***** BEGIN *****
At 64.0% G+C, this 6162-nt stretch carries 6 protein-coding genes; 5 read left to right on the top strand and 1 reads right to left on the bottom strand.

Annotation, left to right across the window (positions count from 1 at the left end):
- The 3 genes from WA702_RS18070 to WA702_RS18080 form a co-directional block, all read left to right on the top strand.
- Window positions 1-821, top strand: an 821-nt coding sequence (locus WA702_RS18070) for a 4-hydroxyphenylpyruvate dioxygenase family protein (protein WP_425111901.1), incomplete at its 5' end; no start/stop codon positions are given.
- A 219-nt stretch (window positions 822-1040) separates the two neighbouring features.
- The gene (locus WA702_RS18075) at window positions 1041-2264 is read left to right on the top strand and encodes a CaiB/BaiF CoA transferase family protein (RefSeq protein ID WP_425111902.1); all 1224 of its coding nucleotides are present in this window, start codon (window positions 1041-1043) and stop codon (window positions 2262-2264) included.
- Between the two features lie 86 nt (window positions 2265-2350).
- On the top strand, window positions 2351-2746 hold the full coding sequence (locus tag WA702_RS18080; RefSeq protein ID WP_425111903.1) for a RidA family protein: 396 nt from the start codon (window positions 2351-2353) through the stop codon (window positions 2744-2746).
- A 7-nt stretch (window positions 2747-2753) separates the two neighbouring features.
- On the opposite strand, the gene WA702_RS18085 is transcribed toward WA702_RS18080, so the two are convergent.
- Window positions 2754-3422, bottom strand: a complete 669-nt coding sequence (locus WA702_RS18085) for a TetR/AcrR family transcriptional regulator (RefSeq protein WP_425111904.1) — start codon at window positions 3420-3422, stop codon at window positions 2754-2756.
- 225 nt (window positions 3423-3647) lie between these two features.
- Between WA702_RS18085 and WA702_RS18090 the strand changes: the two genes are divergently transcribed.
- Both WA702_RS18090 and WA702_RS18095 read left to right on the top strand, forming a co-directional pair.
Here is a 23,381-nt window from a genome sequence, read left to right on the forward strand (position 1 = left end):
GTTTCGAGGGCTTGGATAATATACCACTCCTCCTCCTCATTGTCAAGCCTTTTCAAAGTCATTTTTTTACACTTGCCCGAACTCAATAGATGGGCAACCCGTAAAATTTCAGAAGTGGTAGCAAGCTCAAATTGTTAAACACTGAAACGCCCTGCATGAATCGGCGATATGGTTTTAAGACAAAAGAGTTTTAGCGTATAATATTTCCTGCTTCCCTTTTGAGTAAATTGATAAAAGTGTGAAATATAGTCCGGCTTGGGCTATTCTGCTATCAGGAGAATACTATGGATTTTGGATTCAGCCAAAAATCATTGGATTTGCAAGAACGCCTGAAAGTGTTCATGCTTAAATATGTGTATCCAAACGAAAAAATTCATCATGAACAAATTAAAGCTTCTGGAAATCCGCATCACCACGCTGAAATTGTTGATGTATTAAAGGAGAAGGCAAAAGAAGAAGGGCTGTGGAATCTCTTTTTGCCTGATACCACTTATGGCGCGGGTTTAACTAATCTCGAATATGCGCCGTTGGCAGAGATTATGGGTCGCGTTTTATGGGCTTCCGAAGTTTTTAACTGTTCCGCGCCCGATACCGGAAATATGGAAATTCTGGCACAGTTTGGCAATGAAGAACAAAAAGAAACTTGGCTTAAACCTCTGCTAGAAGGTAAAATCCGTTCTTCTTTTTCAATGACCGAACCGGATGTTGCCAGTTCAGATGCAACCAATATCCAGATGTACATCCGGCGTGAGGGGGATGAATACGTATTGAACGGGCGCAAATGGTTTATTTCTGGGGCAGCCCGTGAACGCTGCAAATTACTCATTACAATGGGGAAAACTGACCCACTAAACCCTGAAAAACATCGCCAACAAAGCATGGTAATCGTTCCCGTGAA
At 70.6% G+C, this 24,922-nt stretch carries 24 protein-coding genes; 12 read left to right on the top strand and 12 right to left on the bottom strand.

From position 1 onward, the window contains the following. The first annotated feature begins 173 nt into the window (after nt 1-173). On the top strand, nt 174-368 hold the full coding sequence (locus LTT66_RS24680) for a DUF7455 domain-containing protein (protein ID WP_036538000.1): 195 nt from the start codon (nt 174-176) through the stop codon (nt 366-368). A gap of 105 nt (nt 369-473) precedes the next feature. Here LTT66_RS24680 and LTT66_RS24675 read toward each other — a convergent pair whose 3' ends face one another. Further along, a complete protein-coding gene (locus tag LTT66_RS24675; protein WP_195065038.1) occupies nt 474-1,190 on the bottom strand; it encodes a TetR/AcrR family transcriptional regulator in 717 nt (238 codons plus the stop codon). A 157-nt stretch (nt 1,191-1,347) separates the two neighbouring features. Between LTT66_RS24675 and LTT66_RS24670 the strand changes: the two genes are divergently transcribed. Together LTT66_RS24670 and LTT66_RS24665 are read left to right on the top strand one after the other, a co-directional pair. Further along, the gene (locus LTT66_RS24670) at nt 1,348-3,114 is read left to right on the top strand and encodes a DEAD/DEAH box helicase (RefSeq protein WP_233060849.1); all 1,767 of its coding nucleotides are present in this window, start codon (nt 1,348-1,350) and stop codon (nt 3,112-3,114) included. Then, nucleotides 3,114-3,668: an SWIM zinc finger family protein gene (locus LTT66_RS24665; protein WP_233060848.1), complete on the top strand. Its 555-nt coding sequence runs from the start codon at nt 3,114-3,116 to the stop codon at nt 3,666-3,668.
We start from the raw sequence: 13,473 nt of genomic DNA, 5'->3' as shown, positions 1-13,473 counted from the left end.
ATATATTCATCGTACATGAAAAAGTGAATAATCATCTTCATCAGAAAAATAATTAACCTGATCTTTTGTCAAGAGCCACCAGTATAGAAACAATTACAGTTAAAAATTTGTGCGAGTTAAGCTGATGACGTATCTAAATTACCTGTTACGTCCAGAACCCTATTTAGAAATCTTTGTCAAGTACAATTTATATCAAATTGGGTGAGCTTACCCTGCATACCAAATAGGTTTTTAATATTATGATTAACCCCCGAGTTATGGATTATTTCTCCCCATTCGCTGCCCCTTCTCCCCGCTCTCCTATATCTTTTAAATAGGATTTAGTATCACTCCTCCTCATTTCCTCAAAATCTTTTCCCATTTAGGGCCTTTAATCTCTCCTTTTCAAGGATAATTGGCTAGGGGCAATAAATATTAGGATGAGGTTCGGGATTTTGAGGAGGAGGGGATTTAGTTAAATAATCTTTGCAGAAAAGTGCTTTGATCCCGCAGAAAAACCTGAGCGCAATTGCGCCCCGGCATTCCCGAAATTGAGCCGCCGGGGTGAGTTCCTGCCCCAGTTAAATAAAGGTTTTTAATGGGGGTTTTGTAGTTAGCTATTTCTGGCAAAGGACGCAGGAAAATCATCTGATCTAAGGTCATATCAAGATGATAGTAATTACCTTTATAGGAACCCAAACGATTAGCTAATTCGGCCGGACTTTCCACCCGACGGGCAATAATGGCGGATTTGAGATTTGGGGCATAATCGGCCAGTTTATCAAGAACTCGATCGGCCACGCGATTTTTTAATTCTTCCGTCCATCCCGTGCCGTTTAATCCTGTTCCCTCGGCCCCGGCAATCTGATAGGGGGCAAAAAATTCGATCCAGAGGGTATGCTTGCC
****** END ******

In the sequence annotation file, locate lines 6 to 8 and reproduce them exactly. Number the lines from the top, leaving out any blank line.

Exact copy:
- The gene (locus WA702_RS18075) at window positions 1041-2264 is read left to right on the top strand and encodes a CaiB/BaiF CoA transferase family protein (RefSeq protein ID WP_425111902.1); all 1224 of its coding nucleotides are present in this window, start codon (window positions 1041-1043) and stop codon (window positions 2262-2264) included.
- Between the two features lie 86 nt (window positions 2265-2350).
- On the top strand, window positions 2351-2746 hold the full coding sequence (locus tag WA702_RS18080; RefSeq protein ID WP_425111903.1) for a RidA family protein: 396 nt from the start codon (window positions 2351-2353) through the stop codon (window positions 2744-2746).